Chapter 41 can be read as implying that digital information will be preserved, but even that is limited in scope. Section 4101 requires GPO to provide access to and store only two digital titles, the Congressional Record and the Federal Register. It leaves it up to the Superintendent of Documents to determine what content is added to — or withdrawn from — govinfo.gov.

Title 44 does have provisions for the preservation of some government information, but these are limited. Chapter 21 establishes the National Archives And Records Administration (NARA) in Chapters 29, 31 and 33 defines the scope of preservation. Chapter 36 gives the Office of Electronic Government some responsibility for overseeing preservation of government information.

Analysis

Chapter 41 of Title 44 does not require GPO to preserve anything. The law can and should be strengthened to make preservation an explicit requirement, not a policy option that could change with the political exigencies of the moment. The law should also be modernized to reflect the reality of born-digital publishing by expanding the scope of what is preserved.

The task of preserving enormous amounts of digital government information is daunting and probably beyond the ability of any single government agency. GPO has recognized and admitted in its National Plan that it needs partners. But GPO’s current policies have effectively blocked FDLP libraries from participating as digital preservation partners — and there is barely a trickle of FIPnet partner libraries agreeing to be “preservation stewards” preserve minuscule numbers of physical documents. GPO has, through policy, even attempted to redefine “depository” libraries as libraries into which nothing is deposited.

The existing laws that define preservation outside of FDLP are limited in scope and effect. The Chapters of Title 44 cited above and the Federal Records Act and similar laws and regulations cover only a portion of the huge amount of information gathered and created by the government. Most government agencies do not have a mission that includes either the long-term preservation of their information or free public access to it. The preservation plans that do exist are subject to interpretation by political appointees who may not always have preservation as their highest priority.

Our recommendations (including broadening the scope of FDLP) would give GPO, along with its FDLP library partners, a clear responsibility for the long-term preservation of and free public access to public government information.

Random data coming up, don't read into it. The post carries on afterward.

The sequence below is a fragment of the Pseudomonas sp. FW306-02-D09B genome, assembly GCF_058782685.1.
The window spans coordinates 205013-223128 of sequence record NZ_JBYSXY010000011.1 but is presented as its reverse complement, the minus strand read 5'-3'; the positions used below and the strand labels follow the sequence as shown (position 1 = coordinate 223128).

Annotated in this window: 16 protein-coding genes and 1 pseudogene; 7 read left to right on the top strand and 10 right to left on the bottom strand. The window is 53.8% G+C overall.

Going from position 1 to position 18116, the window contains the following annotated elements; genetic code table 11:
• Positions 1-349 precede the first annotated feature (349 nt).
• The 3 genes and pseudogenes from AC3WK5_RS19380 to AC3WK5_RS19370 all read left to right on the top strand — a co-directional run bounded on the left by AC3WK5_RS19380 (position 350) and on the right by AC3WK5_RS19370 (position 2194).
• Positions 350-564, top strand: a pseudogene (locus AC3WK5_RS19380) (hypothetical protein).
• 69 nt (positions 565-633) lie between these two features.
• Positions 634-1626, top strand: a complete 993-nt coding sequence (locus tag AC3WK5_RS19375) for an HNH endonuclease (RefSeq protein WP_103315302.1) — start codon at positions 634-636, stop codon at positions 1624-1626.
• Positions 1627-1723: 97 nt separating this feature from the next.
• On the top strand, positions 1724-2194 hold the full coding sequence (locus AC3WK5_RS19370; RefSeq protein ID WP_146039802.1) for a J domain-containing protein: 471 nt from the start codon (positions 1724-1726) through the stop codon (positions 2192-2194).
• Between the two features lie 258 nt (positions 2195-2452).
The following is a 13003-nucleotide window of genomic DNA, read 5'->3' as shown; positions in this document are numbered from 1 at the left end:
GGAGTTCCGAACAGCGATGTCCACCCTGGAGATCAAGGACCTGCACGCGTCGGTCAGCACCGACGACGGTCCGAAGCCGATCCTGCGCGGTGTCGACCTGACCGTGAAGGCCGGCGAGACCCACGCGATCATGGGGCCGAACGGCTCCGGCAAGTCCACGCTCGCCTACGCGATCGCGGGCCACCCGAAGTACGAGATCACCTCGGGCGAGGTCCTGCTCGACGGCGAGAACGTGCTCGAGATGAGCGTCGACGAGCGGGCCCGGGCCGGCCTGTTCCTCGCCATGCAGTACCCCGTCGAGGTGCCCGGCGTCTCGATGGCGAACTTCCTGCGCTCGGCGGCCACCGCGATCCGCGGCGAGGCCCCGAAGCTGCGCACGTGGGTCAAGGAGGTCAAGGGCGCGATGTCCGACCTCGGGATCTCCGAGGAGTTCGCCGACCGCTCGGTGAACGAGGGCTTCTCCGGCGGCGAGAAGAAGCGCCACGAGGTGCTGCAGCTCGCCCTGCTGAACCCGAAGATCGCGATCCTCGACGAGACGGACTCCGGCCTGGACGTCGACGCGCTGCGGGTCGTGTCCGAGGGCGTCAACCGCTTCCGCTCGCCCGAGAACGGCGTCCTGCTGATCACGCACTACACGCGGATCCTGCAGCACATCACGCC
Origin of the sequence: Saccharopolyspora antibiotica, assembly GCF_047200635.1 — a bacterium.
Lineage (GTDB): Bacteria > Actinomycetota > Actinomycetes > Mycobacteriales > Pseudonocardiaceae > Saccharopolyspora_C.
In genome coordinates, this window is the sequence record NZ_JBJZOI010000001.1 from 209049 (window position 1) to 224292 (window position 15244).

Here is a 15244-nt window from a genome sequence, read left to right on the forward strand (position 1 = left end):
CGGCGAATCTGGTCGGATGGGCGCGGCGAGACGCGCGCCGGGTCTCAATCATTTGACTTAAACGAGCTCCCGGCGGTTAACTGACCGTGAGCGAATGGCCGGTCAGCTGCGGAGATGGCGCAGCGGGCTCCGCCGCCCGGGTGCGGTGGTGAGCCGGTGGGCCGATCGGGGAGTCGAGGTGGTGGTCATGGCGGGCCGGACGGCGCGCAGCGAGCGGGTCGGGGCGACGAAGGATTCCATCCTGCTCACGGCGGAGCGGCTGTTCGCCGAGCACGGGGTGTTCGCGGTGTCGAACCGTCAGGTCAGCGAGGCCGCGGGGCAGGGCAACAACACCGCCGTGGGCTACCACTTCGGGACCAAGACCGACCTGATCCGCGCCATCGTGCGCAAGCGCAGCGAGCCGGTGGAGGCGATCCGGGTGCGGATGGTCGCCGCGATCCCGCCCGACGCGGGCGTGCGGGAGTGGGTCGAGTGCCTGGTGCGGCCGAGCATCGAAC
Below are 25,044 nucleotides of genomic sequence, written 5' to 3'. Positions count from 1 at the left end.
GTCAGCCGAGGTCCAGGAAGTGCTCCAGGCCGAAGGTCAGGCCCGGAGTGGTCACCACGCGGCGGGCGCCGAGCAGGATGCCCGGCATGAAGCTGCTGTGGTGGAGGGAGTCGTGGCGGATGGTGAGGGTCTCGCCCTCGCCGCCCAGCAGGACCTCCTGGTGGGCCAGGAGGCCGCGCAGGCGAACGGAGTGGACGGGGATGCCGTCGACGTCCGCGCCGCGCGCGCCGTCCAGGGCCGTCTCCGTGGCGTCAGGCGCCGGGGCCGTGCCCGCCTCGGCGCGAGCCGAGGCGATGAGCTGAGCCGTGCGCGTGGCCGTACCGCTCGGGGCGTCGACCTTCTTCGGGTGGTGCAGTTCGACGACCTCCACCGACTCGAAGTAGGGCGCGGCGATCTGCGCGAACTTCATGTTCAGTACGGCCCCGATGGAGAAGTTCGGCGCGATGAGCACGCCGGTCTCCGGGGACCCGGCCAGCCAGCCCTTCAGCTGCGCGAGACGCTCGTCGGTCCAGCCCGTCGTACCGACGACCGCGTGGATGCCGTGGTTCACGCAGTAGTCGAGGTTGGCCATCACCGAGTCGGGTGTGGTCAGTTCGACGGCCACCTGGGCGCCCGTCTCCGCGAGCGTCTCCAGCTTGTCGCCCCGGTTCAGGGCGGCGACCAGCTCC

Specifically, our recommendation would prevent GPO from removing content from govinfo.gov once it has been added. It would give FDLP libraries the flexibility to select digital government information and build their own digital collections and services. It would set up a new category of digital-depository preservation-partner that would strengthen long-term digital preservation without weakening GPO or govinfo.gov. These changes would complement, not replace govinfo.gov.

Effects

The recommended changes to Title 44 would have several positive effects.

  • The recommendation would modernize the law to recognize born-digital information by redefining the scope of Chapter 41 to include all federal digital “public information.”
  • By including digital public information in the depository program, GPO would immediately gain dedicated, legally-mandated partners for digital preservation and online access.
  • The changes would enhance access by promoting digital collections in FDLP libraries. When libraries have curated collections that they control, they can develop robust discovery and access services tailored to the needs of the communities they serve. (Jacobs and Jacobs 2016, Jacobs 2009)
  • By explicitly specifying retention requirements for deposited digital government information, the law would enhance digital preservation by putting many digital copies under different technical, administrative, and financial control.
  • The recommendation would modernize the law for the digital age by establishing a new class of FDLP digital preservation libraries.
  • The recommendation would close the loophole in the current law that allows GPO to withdraw content from its digital storage and access facility.
  • By focusing on digital preservation rather than on weakening the existing retention requirements for paper publications, these changes would enhance rather than weaken preservation of all government information.

Endnotes

Authors:
James A. Jacobs, University of California San Diego
James R. Jacobs, Stanford University